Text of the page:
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How to cast-iron your finances (easily)

UNLESS you are super-efficient, keeping a good budget is like a sleeping pill to most people. You know you should do it, but you never seem to get it done.

Don't feel too bad, there's a reason for it. Keeping tabs on all your income and expenses can be a lot of work.

If it already takes you a long time to balance your chequebook each month, imagine how much longer you would spend assessing each of your purchases.

If you are not averse to computers, there's plenty of banking and finance software that makes tracking expenses a lot easier than it used to be.

Before these came along, tracking expenses meant keeping all your receipts and then reconciling them every few days or so. You know how it is, once you get off the habit, it's hard to get back on track.

Now with software and even on-line websites, your computer can do much of the work for you.

However these programs are only as good as the information they receive. Few people have simplified their finances to the point that they use a credit or debit card for every purchase they make. Often, it's the small cash items you're tempted to dismiss that add up to a significant drain on your finances. Because those cash purchases don't show up on any bank or credit card statement, your budget software won't provide accurate reports - unless you enter those expenses manually.

Because a firm understanding of your income and expenses is the No. 1 step in forming a personal financial plan, it's best to have as much detailed information as possible. But if you've tried without success to track your expenses, here are a few tips that may help you on the road to financial self-knowledge.

Going all-cash

The simplest way to budget is to use cash for all your financial transactions. You can do this in several ways. One way is to cash your paychecks and then keep cash on hand - but having a large amount of cash around isn't the most secure way to handle things. Another way is to make regular withdrawals of cash that will last a few days to a week at a time.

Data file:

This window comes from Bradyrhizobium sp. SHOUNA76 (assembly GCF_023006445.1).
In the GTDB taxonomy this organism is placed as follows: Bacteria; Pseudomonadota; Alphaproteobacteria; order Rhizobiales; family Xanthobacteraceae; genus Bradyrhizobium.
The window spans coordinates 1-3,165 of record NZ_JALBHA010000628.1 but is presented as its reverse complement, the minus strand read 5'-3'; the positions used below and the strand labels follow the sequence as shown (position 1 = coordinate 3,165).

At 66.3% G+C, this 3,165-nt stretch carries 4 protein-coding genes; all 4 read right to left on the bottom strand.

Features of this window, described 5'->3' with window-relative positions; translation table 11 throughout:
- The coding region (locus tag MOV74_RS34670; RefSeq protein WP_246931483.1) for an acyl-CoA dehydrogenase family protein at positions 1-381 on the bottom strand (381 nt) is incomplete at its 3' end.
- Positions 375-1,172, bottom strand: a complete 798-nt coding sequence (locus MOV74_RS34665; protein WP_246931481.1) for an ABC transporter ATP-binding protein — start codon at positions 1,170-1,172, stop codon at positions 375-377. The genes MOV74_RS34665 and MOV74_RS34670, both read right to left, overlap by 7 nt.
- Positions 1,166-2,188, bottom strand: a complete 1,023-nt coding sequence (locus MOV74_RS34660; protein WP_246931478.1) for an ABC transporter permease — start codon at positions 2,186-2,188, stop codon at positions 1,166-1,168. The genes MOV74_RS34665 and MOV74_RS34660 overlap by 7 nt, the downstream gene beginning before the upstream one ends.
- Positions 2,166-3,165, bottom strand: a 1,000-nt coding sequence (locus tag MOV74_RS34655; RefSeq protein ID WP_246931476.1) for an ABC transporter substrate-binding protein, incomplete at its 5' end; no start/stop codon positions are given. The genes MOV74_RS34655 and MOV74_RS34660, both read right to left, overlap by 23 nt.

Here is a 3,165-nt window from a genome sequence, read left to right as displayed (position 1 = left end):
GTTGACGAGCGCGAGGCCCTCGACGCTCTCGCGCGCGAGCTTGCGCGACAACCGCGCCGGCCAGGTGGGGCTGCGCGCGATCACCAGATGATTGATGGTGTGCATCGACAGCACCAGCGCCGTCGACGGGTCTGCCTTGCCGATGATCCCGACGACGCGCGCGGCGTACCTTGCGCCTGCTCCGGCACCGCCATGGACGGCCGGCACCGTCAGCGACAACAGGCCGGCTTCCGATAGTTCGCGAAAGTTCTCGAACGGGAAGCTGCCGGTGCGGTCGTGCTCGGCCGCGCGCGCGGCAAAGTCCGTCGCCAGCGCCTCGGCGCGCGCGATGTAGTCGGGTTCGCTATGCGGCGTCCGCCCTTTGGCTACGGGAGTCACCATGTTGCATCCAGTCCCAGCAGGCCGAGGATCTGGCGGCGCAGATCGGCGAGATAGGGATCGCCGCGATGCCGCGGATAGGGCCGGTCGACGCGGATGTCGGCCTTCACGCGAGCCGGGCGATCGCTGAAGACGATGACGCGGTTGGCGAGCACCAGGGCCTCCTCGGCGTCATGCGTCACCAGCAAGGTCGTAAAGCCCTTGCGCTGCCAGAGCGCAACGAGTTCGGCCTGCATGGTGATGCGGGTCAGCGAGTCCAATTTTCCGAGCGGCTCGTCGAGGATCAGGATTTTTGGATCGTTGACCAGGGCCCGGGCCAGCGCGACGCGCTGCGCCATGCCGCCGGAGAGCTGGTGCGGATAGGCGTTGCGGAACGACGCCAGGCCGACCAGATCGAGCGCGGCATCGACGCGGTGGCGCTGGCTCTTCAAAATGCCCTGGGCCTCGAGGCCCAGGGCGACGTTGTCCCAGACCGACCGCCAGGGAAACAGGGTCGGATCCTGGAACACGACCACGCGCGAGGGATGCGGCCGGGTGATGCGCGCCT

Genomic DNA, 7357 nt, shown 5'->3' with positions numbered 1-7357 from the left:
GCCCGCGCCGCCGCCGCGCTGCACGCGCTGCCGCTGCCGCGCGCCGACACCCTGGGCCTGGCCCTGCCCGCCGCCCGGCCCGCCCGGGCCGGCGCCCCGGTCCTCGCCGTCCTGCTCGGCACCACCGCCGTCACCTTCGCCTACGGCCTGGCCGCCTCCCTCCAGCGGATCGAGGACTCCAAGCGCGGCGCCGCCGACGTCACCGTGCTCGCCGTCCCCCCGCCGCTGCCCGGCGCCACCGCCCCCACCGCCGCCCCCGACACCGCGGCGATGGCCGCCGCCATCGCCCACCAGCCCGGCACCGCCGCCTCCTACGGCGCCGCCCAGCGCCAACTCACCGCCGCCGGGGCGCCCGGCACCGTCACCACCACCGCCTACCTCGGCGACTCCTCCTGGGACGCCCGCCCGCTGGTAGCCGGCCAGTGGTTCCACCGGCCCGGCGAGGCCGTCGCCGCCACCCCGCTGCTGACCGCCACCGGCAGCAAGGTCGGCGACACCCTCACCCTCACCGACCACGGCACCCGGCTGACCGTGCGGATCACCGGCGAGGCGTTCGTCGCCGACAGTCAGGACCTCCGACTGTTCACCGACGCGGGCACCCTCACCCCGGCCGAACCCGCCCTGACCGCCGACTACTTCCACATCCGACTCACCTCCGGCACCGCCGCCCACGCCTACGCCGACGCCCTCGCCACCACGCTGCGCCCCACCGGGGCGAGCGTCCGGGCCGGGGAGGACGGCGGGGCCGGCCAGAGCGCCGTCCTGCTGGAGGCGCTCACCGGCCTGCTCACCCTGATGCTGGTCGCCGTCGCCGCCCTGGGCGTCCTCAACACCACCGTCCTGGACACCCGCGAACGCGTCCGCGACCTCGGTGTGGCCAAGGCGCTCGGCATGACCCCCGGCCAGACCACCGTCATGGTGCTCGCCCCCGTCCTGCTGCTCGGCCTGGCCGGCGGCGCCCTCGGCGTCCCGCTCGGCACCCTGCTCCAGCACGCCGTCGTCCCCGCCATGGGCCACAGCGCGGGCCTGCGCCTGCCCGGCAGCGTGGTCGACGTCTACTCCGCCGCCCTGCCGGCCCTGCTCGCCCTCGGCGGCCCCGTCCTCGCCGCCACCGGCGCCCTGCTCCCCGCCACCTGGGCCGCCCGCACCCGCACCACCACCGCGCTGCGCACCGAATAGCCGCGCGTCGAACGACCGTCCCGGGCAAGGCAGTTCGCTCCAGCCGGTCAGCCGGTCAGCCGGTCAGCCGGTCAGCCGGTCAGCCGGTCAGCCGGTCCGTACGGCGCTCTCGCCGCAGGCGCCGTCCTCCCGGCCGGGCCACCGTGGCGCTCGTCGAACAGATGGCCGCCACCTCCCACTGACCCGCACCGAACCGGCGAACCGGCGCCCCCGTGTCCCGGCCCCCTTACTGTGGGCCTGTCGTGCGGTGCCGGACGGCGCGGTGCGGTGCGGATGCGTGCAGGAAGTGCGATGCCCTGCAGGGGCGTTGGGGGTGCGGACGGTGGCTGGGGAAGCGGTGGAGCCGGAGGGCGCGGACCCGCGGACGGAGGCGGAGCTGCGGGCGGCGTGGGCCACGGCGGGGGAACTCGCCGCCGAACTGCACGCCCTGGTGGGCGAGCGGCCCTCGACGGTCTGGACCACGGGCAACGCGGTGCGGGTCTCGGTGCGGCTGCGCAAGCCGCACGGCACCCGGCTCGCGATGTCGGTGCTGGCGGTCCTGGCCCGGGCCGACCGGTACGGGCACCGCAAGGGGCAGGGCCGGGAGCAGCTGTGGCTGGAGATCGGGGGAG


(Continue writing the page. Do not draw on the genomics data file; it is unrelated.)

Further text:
You may find that no matter how hard you try, it's impossible to use only cash. Many banks require customers to make mortgage payments by automatic withdrawal from a bank account. Utilities and other companies that bill on a regular cycle have pushed customers to move to automatic billing because it saves time and expense for both the utility company and the customers. Although automatic deductions require some separate tracking, moving the bulk of your transactions to cash will still make clearer to you how you stand.

At the end of each month, look at how much cash you have left, if any. This will tell you whether your expenses match your income. Although this method doesn't give you detailed information about exactly where your money is going, it does catch all the small cash transactions that sometimes escape tracking programs.

The envelope method

A variant of the cash method, the envelope method involves a bit more planning. You cash your paycheck as in the cash method, but then divide the cash into categories.

For example, if you get paid RM3,000 a month, you might put RM800 representing your rent or house payment, RM500 for groceries and so on. You divide your money into as many categories as you want to track.

This method gives you more information about how you spend your money. If your grocery envelope has money at the end of the month but your eating-out envelope runs out early, then you know that you're not eating at home as much as you had planned. Also, depending on how many envelopes you have, the method can really point out areas that represent holes in your finances.

The hybrid method

These methods work even if you don't have any tracking software. However, in conjunction with such software, these methods can help close the information gap that software programs usually encounter.

For example, your software may tell you that you earn an average of RM500 per month more than you are spending on tracked categories. But a quick look shows that your checking account hasn't gone up by RM500 each month. It's likely that the difference is reflected in the cash transactions that you aren't picking up on the software. By using either the cash or envelope method for that RM500, you can get a more accurate picture of where that extra money is going, thereby giving you a more complete picture of your overall expenses.

Budgeting may seem like a large time commitment. Yet that investment of effort can provide huge returns in the form of cost savings and a reduction or elimination of unnecessary expenses. A good budget can help you identify how much money you have available to save and invest, as well as give you an idea of how much leeway you have if an emergency arises. With these simple methods, even the busiest people can find out how they stand.
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